a) As Git compresses binaries and only stores deltas, it shouldn't make a difference if we compress the jars before committing or not. It's possibly even backfiring if we'd do so because the delta between two compressed binaries is probably bigger than between two uncompressed ones.

Also, if libraries are uncompressed, then it might be way easier for git
to store compress, given that the content of the file reflects the
actual changes in the code. I mean, if you use compression, then given
by how the dictionary is composed, contents might change significantly.
While, on the other hand, an uncompressed library will basically have
the same content, only maybe slightly offsetted.

b) We should make more libraries and reference the projects instead of copying blobs around projects. For a start, this could be done with Git submodules [1] and importing Jitsi's Ant script into Videobridge, Jicofo, etc. A proper modularization into small, distinct libraries with whatever build system could come later.

Have you worked with submodules / subtrees before? Whenever I read into
the subject I get confused by which is better in the "general" case and
how one should use them. I don't mind using them, but I don't have a
clear image of how we should. (I've also read on occasion hints on how
"the other one" is better, but without a real clarification.)

Danny

Boris

Ingo

[1] http://git-scm.com/docs/git-submodule

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#5

b) We should make more libraries and reference the projects instead of
copying blobs around projects. For a start, this could be done with Git
submodules [1] and importing Jitsi's Ant script into Videobridge, Jicofo,
etc. A proper modularization into small, distinct libraries with whatever
build system could come later.

Have you worked with submodules / subtrees before? Whenever I read into
the subject I get confused by which is better in the "general" case and
how one should use them. I don't mind using them, but I don't have a
clear image of how we should. (I've also read on occasion hints on how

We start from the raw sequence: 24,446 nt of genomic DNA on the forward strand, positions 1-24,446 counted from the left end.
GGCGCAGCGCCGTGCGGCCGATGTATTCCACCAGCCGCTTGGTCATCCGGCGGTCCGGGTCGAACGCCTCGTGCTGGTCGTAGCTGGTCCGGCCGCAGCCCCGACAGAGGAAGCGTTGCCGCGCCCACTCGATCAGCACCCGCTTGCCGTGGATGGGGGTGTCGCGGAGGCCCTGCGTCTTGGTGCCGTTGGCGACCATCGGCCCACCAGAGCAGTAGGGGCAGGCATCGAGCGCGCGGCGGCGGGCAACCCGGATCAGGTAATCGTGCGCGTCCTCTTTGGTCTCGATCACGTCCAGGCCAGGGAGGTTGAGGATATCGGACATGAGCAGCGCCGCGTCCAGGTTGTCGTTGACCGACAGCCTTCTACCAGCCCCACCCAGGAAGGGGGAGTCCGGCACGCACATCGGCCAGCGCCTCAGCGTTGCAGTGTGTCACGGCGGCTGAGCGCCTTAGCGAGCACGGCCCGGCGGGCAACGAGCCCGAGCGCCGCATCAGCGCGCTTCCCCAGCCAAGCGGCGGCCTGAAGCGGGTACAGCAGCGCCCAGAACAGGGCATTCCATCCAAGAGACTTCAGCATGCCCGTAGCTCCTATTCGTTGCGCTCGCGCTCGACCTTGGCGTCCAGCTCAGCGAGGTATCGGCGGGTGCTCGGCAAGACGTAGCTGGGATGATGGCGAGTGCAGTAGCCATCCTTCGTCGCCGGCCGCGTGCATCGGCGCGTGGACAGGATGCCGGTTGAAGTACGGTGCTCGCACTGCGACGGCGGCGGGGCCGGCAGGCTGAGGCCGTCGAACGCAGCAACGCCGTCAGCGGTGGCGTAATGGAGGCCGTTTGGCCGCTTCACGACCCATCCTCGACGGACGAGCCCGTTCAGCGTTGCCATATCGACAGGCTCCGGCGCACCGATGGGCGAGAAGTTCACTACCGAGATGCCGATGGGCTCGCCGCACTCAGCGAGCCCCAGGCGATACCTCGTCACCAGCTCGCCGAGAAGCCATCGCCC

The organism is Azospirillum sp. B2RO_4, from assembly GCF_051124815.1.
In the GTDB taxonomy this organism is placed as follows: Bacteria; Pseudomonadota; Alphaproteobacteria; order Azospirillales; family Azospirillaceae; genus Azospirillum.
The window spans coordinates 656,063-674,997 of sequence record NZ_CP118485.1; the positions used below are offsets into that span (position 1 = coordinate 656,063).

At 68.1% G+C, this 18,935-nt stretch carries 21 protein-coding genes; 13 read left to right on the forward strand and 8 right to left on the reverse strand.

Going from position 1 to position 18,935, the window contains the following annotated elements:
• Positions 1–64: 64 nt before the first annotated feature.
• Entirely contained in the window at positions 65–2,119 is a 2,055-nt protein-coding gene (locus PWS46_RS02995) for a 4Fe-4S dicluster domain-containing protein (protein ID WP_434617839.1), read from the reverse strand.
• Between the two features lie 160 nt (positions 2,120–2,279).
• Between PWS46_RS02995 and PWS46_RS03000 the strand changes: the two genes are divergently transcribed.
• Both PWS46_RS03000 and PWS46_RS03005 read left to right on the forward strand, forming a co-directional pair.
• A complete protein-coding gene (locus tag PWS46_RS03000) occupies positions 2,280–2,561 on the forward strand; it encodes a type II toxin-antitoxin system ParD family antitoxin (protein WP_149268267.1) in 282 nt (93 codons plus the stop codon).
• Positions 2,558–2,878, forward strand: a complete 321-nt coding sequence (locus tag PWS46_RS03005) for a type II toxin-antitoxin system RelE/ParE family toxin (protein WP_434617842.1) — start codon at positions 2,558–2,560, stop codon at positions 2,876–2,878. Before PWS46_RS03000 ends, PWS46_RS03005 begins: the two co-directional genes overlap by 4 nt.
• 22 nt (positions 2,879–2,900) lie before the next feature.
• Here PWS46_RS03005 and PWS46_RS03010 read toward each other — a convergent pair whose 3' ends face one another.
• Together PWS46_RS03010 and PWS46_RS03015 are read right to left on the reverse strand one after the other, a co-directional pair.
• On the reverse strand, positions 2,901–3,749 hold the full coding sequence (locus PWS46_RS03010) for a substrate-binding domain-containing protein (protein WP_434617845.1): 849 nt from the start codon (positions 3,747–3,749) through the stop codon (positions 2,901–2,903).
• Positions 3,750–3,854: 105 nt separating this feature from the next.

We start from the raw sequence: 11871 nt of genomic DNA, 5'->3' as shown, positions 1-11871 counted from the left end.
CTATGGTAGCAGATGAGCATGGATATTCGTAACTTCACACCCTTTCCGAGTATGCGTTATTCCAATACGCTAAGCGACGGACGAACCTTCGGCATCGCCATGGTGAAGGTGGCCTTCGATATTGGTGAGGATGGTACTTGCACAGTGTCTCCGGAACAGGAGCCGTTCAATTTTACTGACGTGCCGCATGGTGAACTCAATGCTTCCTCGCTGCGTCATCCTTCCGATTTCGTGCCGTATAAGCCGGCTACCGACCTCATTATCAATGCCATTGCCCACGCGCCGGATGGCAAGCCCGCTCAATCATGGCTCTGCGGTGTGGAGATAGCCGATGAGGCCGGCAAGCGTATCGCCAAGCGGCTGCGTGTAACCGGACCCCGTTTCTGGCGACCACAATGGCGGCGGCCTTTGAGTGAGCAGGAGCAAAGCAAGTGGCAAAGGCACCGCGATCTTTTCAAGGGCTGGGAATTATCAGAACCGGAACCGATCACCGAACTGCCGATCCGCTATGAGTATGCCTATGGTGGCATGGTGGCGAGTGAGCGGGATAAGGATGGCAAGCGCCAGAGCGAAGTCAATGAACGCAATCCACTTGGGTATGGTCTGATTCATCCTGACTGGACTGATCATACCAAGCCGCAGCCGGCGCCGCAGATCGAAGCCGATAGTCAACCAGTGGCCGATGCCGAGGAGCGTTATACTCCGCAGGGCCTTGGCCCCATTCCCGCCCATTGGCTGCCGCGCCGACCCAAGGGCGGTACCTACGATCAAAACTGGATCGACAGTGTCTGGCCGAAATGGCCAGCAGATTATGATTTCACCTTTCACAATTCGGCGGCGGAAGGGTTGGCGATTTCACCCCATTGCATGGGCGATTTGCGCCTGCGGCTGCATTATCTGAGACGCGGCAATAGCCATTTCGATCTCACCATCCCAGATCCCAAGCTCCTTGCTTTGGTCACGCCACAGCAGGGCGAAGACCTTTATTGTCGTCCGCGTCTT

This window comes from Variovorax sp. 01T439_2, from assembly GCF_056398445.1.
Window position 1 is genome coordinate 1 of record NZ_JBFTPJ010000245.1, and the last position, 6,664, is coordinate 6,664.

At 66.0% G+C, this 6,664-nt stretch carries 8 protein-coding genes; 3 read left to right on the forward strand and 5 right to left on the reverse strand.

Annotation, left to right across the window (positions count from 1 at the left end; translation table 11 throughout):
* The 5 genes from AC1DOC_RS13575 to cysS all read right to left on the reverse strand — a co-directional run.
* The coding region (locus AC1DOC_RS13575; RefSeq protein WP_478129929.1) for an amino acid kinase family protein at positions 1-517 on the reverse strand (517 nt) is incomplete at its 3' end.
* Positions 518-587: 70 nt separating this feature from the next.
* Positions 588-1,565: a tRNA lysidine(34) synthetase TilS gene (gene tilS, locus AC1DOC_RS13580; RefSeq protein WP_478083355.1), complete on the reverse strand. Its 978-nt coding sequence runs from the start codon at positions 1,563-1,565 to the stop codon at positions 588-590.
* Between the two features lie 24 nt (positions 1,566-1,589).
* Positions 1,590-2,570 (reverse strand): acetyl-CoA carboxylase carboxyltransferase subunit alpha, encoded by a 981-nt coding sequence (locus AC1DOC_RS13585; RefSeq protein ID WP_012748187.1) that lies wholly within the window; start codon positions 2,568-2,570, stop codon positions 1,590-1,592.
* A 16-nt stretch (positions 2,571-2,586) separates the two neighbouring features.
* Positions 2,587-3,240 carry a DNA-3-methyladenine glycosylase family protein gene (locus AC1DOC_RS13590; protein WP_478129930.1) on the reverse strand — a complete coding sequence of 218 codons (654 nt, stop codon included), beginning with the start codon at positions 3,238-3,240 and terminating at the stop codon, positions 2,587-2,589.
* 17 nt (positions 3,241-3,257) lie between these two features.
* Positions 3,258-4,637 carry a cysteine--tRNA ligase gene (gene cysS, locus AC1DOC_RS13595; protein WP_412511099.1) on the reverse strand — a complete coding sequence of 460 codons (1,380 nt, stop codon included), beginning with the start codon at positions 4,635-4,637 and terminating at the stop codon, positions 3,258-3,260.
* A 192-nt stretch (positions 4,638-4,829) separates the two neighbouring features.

"the other one" is better, but without a real clarification.)

No, I haven't used either of them. But the description of git-subtree makes me feel a bit more awkward compared to git-submodules. E.g. with subtree you can commit into the pulled in module alongside with changes in the "parent". The "split" for pushing those changes upstream seems weird.
A submodule on the other hand points to a specific commit of another project that is then kind-of symlinked into a subdirectory.

Yet another option is to actually require jitsi and libjitsi in a folder next to Jicofo/Videobridge etc as a build requirement, just as we do require a clone of some other repos for the deb-src target.

Whatever is easier for those who still don't like Git I guess (as long as those binaries vanish at some point).

Danny

Boris

Ingo

[1] http://git-scm.com/docs/git-submodule

Ingo


#6

b) We should make more libraries and reference the projects instead of
copying blobs around projects. For a start, this could be done with Git
submodules [1] and importing Jitsi's Ant script into Videobridge, Jicofo,
etc. A proper modularization into small, distinct libraries with whatever
build system could come later.

Have you worked with submodules / subtrees before? Whenever I read into
the subject I get confused by which is better in the "general" case and
how one should use them. I don't mind using them, but I don't have a
clear image of how we should. (I've also read on occasion hints on how
"the other one" is better, but without a real clarification.)

No, I haven't used either of them. But the description of git-subtree makes me feel a bit more awkward compared to git-submodules. E.g. with subtree you can commit into the pulled in module alongside with changes in the "parent". The "split" for pushing those changes upstream seems weird.
A submodule on the other hand points to a specific commit of another project that is then kind-of symlinked into a subdirectory.

The submodule solution sounds like it's more obvious one, I guess.

Yet another option is to actually require jitsi and libjitsi in a folder next to Jicofo/Videobridge etc as a build requirement, just as we do require a clone of some other repos for the deb-src target.

This kind of sounds like git subtree IMO. Only you'd need to parent
directory in which all the subtrees are created.

You should also keep in mind that these things (probably) have to be
initialized in some way. I mean, if you don't do the initialization, you
start with a kind of "half-way" checkout, ... I think.

I guess you'd just need to try to see what works in this case.

Danny

···

On 14-04-15 23:14, Ingo Bauersachs wrote:

Whatever is easier for those who still don't like Git I guess (as long as those binaries vanish at some point).

Danny

Boris

Ingo

[1] http://git-scm.com/docs/git-submodule

Ingo